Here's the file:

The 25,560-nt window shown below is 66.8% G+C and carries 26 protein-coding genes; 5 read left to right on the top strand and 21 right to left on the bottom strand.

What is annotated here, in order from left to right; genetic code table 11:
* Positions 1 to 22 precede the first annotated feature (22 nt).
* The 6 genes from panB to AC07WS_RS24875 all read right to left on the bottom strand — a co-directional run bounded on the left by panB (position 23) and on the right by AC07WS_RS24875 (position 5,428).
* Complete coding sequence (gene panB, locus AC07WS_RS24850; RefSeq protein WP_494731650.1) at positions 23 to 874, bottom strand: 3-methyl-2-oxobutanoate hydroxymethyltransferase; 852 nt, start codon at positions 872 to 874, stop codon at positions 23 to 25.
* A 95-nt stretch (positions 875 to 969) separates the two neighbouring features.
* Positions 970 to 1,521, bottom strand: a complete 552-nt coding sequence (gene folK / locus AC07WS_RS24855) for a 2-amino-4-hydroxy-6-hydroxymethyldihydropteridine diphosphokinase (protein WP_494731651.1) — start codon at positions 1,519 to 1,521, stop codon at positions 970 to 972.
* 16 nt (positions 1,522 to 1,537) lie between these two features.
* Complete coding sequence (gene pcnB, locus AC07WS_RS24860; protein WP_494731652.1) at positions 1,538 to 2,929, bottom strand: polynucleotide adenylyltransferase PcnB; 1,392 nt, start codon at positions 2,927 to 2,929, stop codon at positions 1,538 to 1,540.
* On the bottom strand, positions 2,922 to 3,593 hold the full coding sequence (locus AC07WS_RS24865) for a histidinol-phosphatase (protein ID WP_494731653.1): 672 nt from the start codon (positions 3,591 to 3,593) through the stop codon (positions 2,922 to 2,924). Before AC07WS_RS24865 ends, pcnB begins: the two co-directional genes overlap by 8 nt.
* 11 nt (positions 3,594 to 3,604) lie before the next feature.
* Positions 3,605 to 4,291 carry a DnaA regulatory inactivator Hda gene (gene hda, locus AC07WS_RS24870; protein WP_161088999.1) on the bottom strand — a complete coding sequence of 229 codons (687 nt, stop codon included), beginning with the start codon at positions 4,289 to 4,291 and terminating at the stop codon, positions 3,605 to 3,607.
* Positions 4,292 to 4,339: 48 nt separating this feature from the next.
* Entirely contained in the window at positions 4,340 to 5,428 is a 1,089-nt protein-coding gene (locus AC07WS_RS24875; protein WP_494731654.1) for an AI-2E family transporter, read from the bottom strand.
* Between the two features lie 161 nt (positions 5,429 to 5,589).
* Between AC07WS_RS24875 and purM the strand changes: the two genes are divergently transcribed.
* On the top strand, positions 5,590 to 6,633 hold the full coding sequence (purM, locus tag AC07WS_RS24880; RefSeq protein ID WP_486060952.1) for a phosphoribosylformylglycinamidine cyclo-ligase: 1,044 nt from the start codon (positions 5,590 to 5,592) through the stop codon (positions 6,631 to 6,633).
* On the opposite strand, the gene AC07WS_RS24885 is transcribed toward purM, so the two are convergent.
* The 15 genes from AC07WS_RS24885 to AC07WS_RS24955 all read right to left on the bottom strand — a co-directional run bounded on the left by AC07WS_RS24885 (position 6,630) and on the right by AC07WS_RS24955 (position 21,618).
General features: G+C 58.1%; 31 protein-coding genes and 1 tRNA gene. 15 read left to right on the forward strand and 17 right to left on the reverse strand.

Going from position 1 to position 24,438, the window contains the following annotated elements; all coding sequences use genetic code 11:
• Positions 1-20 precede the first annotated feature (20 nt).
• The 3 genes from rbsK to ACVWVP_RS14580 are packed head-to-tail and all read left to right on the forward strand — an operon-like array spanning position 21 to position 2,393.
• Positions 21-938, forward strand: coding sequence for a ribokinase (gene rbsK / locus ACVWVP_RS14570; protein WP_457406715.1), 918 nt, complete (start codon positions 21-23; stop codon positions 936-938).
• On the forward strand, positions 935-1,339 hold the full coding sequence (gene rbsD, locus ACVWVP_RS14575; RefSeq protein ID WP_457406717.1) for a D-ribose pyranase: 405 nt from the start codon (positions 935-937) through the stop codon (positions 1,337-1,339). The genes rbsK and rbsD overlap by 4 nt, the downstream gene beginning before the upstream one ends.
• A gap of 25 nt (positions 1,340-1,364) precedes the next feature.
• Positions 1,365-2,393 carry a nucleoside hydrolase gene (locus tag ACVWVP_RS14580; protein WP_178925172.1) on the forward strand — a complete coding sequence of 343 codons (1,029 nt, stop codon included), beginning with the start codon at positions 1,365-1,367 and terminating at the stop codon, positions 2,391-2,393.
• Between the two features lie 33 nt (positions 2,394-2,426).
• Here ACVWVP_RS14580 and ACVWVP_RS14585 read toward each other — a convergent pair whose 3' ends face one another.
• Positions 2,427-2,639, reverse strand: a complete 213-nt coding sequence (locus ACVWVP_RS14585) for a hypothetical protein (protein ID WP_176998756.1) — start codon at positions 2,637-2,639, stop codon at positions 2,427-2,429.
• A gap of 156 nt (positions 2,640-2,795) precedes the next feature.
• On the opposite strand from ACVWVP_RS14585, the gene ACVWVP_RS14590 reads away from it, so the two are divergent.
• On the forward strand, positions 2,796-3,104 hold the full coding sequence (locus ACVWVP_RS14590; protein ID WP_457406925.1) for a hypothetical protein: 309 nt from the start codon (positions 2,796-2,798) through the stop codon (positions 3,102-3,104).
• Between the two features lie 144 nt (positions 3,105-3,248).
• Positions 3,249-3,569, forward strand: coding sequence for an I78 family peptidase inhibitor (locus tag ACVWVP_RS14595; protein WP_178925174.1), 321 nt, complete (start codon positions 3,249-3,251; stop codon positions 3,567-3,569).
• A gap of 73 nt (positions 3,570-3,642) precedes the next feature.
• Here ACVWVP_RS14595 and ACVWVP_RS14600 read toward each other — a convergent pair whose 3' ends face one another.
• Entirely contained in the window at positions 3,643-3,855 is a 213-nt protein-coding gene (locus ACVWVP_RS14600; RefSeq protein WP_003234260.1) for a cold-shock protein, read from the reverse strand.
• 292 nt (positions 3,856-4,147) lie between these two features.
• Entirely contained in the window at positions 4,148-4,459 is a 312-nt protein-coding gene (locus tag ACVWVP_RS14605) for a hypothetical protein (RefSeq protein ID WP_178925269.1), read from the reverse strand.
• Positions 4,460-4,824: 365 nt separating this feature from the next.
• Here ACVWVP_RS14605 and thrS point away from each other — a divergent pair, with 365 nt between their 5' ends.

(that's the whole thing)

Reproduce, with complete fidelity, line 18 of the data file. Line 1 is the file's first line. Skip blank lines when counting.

* On the opposite strand, the gene AC07WS_RS24885 is transcribed toward purM, so the two are convergent.